Lively, entertaining reviews of, and essays on, old and newer films and everything relating to them, written by professional author William Schoell.

Thursday, October 3, 2013


Alone in the dark with a killer
WAIT UNTIL DARK (1967). Director: Terence Young.

Blind Susy Hendrix (Audrey Hepburn) is unaware that some men who have come to her apartment pretending to either be friends of her husband or police officers are actually crooks looking for a drug-filled doll that a woman handed off to Susy's unsuspecting husband, Sam (Efrem Zimbalist Jr.). Gradually she realizes that something is wrong, and prepares to fight for her life when the gentlemen come back from a wild goose chase she's sent them on. The main trouble with Wait Until Dark -- which was based on a stage play by Frederick Knott (Dial M for Murder) -- is that the suspense is minimal because the audience is clued in to what's going on from the very beginning. Hepburn gives a very good performance and the rest of the surprisingly C List cast are fine, although Alan Arkin seems about as threatening as Boris Badenov. Julie Herrod is excellent as the neighbor child Gloria who is alternately helpful and bratty. Henry Mancini's score does what it can to increase the limited excitement. It's hard to figure why Arkin and Crenna were billed above the title along with Hepburn.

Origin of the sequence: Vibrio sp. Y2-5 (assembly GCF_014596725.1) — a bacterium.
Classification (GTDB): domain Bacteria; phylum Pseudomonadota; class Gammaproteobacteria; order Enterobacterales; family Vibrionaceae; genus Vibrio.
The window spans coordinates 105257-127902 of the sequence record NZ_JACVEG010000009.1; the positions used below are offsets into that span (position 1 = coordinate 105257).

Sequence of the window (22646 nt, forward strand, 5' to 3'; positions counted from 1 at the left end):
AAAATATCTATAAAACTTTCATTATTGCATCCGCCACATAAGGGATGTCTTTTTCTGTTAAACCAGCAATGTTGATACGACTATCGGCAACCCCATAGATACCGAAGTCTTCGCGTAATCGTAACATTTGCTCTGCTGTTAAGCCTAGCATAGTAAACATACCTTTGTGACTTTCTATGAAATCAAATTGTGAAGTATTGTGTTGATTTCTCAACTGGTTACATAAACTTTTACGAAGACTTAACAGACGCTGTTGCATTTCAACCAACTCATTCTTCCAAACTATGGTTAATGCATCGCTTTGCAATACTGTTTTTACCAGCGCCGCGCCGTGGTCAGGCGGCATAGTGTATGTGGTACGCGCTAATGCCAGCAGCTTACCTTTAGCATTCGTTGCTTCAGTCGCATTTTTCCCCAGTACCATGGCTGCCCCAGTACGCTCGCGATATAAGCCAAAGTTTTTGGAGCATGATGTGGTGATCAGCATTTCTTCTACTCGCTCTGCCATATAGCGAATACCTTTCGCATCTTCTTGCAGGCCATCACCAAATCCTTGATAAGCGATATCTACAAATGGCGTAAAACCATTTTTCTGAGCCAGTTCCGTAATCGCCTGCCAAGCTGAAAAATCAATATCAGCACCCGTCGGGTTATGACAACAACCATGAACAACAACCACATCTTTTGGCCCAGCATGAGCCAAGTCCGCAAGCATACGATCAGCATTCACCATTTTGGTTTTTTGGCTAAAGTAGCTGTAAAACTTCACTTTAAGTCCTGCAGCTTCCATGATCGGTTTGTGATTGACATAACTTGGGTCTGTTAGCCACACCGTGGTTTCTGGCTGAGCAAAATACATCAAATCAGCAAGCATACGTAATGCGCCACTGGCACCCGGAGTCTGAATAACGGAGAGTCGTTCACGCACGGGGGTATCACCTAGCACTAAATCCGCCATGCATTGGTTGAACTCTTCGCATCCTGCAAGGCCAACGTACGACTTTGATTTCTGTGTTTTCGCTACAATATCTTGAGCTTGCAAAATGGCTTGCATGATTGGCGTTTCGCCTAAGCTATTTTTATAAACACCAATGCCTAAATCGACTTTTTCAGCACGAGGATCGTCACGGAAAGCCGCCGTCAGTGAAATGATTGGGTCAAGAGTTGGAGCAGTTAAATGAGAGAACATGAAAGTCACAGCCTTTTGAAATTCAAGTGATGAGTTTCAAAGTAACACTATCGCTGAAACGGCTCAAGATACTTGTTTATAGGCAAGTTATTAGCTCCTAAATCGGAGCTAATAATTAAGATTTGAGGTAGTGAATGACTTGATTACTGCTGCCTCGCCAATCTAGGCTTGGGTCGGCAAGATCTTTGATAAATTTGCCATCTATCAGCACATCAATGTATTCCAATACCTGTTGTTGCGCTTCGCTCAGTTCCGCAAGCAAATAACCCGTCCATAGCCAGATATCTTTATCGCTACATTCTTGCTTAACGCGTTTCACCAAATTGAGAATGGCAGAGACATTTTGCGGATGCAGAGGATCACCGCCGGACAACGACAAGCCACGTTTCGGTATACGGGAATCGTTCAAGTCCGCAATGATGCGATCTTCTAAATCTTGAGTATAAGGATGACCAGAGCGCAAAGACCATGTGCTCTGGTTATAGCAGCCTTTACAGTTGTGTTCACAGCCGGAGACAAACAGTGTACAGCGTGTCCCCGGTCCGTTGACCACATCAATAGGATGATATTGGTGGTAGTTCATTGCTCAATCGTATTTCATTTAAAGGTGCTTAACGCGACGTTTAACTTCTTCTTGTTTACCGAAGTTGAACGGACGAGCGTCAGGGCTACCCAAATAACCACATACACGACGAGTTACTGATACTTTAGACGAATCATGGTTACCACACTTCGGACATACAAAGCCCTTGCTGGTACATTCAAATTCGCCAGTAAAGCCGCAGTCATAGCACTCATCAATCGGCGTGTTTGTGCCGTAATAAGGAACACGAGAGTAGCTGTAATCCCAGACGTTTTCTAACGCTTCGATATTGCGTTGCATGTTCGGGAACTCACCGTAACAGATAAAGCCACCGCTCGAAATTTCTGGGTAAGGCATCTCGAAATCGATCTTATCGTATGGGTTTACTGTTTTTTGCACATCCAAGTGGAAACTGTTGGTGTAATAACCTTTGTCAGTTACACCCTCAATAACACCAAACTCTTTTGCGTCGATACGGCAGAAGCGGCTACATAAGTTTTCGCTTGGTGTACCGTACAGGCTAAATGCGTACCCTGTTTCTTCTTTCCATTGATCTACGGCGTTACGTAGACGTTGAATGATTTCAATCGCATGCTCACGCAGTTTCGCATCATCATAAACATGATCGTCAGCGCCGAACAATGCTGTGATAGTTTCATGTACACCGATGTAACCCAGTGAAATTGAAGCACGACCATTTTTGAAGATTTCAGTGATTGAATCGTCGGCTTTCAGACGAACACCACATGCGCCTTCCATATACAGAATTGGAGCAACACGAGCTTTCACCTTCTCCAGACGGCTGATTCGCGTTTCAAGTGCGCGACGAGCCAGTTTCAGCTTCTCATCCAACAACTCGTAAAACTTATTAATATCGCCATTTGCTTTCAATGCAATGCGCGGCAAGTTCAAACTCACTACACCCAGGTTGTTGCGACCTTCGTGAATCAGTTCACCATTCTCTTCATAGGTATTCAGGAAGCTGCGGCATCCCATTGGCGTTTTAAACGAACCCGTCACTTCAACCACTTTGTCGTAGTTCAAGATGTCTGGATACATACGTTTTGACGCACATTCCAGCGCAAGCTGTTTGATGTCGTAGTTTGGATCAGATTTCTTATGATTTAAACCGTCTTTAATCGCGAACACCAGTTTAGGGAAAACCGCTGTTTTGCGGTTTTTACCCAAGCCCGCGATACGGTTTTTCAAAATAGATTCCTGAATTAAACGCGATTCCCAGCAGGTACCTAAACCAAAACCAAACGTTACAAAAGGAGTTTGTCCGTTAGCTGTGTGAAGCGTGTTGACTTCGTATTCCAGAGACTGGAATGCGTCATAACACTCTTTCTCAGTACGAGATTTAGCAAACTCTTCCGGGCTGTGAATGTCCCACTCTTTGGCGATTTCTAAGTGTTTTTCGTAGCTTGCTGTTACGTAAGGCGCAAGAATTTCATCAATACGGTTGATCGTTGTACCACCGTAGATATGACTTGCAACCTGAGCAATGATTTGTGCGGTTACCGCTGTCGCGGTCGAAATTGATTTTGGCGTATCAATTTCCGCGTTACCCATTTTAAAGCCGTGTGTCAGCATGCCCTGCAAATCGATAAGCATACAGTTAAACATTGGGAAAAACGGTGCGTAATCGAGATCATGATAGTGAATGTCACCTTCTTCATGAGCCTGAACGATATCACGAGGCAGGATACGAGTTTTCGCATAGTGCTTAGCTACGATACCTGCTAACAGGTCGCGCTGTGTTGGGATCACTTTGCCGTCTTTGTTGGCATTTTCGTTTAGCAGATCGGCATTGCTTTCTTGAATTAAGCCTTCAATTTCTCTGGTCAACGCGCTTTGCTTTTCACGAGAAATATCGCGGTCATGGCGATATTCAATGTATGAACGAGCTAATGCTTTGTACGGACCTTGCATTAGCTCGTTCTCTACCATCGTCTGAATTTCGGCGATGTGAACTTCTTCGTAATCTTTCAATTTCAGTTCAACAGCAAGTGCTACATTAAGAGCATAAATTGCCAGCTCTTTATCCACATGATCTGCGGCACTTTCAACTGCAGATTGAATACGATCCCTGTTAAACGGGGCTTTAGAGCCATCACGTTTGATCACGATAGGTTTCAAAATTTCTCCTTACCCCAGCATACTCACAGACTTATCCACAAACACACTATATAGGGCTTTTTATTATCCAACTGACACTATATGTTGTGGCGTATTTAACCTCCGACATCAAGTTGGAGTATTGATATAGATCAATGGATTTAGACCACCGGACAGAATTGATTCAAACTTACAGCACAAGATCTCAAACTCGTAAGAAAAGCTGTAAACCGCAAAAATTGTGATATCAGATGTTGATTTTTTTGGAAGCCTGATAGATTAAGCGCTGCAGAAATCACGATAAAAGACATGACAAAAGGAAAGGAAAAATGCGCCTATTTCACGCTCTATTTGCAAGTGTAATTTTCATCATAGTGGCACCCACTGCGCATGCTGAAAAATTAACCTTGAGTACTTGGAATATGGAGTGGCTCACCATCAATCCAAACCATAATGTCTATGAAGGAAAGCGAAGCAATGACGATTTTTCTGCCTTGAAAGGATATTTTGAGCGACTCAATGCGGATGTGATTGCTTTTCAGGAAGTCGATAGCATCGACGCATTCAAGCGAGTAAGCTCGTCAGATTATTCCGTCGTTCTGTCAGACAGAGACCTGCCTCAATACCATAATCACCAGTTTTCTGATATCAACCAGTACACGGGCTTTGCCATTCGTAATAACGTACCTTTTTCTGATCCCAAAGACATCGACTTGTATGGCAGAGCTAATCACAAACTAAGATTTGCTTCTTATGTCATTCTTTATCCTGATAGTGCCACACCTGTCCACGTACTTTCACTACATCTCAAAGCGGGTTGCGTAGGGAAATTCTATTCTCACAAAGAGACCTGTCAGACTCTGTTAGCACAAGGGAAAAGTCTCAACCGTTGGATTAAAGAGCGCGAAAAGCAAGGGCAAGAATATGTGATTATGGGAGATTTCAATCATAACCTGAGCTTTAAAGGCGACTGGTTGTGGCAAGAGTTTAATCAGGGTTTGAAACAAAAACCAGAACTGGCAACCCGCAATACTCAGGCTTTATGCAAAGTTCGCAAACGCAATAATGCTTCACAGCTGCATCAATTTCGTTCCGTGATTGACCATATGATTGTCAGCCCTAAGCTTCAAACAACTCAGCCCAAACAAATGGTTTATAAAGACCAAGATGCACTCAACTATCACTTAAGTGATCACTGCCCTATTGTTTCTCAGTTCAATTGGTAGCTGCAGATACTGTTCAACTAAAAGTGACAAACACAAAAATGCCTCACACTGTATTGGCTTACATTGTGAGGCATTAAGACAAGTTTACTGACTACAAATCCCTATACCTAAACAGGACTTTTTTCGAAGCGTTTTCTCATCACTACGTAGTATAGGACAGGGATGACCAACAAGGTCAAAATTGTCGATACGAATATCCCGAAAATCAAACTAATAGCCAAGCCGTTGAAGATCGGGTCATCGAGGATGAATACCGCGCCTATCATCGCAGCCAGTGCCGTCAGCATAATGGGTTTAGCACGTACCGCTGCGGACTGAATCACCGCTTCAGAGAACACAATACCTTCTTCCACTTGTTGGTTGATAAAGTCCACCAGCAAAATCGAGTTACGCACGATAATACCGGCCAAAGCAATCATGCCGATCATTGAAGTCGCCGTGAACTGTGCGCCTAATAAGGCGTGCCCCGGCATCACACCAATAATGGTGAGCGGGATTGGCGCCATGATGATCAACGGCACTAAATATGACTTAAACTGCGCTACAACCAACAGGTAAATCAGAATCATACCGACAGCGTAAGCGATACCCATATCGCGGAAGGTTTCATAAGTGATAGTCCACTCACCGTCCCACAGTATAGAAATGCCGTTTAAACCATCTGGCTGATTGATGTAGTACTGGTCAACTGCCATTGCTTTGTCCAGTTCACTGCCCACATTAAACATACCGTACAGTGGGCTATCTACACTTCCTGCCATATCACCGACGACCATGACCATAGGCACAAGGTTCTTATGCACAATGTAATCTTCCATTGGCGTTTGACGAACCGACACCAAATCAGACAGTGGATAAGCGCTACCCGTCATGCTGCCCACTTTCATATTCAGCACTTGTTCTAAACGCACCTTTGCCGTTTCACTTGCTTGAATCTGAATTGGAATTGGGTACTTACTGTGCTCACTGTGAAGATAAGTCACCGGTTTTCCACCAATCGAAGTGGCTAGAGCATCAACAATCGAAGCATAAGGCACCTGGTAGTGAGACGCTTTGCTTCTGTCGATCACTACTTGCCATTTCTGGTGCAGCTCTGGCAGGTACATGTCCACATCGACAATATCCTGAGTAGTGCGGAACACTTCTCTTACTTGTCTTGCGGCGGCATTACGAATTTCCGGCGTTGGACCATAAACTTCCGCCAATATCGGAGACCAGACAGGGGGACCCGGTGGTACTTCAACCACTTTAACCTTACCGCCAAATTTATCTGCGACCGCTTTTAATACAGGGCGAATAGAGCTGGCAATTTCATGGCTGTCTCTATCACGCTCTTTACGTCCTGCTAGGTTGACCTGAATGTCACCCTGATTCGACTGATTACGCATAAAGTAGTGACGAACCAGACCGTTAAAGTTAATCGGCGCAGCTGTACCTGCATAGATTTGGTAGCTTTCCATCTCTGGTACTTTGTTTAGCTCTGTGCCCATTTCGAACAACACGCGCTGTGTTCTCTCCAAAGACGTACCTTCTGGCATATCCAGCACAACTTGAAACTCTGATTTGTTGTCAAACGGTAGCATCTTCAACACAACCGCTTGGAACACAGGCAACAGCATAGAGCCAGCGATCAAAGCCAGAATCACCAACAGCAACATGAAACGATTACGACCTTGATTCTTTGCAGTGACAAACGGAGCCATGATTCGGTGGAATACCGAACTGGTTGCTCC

SPOILER ALERT: Susy has been encouraged by her husband to be as independent as possible despite her blindness, which leads to two problematical developments. We already know she can walk by herself to her husband's office, so instead of barricading herself in her apartment, why doesn't she just leave and ask for someone to help her get to the nearest precinct? [St. Luke's Place where this takes place runs right into Seventh Avenue and the men watching her place have gone off on the wild goose chase.] At the very end when Sam sees her bloodied and huddled by the refrigerator, he waits for her to get up and make her way towards him, but surely in a situation like this he would forget his independence edict and go hug the woman he's supposed to be in love with after such an ordeal? Also, in a moment that made some nervous nellies in the audience jump in fright, Alan Arkin leaps out of the darkness at Susy after he's been stabbed and falls to the ground unconscious. Maybe he might have been able to painfully lurch after her, but leap? The moment is ludicrous instead of startling.

Verdict: If you want to see a better Frederick Knott adaptation watch Dial M for Murder instead. **.

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